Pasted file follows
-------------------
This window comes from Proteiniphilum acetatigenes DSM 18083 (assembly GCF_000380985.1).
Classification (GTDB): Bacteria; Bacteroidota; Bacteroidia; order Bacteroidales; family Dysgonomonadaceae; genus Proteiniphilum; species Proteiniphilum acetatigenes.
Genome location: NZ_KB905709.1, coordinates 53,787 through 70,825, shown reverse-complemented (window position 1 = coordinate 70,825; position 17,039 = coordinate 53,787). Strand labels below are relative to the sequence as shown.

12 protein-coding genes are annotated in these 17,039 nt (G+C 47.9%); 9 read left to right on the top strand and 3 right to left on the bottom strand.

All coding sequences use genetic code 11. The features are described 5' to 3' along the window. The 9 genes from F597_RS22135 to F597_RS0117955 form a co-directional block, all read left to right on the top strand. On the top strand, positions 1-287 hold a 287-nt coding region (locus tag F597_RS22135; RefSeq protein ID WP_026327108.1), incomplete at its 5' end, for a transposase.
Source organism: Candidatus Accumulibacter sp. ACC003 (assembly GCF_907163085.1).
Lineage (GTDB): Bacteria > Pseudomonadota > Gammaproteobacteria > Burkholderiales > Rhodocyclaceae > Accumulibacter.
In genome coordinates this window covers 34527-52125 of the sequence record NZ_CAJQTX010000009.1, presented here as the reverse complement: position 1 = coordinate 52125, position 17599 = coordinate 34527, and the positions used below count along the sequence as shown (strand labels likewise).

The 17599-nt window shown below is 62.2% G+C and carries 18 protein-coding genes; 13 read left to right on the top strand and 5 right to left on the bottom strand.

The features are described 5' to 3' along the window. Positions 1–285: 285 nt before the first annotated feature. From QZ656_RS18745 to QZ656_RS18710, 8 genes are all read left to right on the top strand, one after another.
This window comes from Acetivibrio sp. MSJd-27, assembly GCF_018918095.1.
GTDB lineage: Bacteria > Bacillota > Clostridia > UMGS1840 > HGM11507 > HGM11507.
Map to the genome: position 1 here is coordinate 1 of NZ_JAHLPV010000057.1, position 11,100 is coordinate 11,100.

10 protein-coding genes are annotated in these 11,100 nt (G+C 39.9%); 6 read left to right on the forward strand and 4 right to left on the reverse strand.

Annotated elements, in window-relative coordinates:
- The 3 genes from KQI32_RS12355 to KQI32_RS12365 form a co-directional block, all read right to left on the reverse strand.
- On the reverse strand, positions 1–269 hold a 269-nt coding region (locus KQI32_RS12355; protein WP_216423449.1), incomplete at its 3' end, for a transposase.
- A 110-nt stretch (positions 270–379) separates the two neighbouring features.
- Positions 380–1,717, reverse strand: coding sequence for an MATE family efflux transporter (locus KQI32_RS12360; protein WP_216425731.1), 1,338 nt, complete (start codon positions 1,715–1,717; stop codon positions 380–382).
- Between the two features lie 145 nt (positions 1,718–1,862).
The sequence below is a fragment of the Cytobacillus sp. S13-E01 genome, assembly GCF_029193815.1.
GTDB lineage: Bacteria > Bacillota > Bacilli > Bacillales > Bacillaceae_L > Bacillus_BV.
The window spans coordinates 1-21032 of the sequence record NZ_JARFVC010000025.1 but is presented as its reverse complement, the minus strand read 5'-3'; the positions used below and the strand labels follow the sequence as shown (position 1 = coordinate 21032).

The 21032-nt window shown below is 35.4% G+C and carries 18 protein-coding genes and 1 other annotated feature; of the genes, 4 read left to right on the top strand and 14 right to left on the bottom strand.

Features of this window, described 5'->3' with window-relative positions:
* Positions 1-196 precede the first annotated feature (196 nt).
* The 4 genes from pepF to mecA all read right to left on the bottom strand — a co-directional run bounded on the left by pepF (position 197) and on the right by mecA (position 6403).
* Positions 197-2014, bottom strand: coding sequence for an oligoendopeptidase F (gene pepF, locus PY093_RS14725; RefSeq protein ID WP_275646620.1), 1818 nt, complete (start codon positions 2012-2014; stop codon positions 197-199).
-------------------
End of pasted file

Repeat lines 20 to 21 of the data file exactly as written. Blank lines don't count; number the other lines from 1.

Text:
- Between the two features lie 145 nt (positions 1,718–1,862).
The sequence below is a fragment of the Cytobacillus sp. S13-E01 genome, assembly GCF_029193815.1.